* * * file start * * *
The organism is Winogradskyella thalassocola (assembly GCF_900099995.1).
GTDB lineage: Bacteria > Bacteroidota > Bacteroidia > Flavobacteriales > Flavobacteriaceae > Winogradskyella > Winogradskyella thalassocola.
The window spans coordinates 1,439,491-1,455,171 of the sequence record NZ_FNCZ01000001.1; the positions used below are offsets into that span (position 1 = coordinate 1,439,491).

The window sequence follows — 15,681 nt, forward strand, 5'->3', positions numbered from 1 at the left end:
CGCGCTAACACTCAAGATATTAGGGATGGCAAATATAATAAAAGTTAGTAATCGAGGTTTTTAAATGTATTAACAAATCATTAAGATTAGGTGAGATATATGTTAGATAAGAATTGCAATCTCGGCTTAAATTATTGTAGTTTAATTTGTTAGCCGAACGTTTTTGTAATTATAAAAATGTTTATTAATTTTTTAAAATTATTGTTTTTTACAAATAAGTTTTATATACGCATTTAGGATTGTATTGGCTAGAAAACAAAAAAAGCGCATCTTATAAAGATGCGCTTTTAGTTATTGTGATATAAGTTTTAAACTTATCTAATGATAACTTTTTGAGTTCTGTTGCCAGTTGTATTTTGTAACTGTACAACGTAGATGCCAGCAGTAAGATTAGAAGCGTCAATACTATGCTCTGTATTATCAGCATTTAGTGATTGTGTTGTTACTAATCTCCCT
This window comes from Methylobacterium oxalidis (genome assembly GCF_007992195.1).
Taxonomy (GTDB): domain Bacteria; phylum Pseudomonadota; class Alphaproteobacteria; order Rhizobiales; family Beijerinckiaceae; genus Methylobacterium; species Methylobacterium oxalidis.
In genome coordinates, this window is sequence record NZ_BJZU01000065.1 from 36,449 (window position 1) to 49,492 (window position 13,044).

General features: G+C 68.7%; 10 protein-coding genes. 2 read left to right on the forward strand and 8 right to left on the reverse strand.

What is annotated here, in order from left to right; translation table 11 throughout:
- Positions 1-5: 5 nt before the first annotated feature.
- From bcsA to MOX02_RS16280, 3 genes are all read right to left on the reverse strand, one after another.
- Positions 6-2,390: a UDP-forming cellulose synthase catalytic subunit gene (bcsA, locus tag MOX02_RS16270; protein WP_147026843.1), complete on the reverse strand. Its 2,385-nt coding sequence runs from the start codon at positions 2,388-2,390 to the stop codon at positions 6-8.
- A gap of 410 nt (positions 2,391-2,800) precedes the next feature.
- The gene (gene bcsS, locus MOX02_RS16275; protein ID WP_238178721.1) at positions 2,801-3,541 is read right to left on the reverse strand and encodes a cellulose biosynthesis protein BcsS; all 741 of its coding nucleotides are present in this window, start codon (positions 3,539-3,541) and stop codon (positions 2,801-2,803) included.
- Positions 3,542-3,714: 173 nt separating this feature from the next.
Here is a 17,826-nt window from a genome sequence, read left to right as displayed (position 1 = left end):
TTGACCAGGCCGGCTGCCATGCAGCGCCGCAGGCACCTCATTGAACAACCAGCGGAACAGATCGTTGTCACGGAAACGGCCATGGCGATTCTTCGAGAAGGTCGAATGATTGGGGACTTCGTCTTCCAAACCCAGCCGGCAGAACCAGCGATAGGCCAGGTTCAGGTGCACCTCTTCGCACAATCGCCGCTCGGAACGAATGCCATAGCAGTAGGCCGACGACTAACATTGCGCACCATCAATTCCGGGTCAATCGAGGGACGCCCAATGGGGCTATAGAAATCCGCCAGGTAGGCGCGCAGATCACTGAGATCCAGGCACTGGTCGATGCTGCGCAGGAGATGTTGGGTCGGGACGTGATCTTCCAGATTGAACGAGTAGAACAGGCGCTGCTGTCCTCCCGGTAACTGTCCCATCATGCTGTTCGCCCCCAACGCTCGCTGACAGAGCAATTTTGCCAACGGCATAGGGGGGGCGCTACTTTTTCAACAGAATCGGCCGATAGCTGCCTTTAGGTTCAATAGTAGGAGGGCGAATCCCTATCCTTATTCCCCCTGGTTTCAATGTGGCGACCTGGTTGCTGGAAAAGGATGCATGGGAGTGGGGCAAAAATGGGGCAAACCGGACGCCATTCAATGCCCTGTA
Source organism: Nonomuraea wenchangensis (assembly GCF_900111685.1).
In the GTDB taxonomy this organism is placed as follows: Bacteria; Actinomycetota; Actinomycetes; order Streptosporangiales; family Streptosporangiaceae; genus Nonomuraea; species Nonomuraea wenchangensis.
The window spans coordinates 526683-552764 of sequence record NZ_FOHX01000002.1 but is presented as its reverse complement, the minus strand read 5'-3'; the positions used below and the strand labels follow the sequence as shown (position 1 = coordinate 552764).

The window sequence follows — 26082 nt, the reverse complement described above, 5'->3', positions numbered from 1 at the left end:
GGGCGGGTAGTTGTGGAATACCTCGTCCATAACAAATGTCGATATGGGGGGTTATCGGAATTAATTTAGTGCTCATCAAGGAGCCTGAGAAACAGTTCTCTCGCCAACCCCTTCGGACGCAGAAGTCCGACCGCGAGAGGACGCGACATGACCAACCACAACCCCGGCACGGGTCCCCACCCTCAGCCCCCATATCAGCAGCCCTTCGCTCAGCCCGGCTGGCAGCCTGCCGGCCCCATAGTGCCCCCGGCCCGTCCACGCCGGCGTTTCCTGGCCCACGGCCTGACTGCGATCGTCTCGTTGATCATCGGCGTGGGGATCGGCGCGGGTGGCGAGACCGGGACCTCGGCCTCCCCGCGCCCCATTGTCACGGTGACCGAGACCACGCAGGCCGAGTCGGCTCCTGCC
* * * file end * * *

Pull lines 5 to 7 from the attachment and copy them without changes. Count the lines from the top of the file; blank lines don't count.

CGCGCTAACACTCAAGATATTAGGGATGGCAAATATAATAAAAGTTAGTAATCGAGGTTTTTAAATGTATTAACAAATCATTAAGATTAGGTGAGATATATGTTAGATAAGAATTGCAATCTCGGCTTAAATTATTGTAGTTTAATTTGTTAGCCGAACGTTTTTGTAATTATAAAAATGTTTATTAATTTTTTAAAATTATTGTTTTTTACAAATAAGTTTTATATACGCATTTAGGATTGTATTGGCTAGAAAACAAAAAAAGCGCATCTTATAAAGATGCGCTTTTAGTTATTGTGATATAAGTTTTAAACTTATCTAATGATAACTTTTTGAGTTCTGTTGCCAGTTGTATTTTGTAACTGTACAACGTAGATGCCAGCAGTAAGATTAGAAGCGTCAATACTATGCTCTGTATTATCAGCATTTAGTGATTGTGTTGTTACTAATCTCCCT
This window comes from Methylobacterium oxalidis (genome assembly GCF_007992195.1).
Taxonomy (GTDB): domain Bacteria; phylum Pseudomonadota; class Alphaproteobacteria; order Rhizobiales; family Beijerinckiaceae; genus Methylobacterium; species Methylobacterium oxalidis.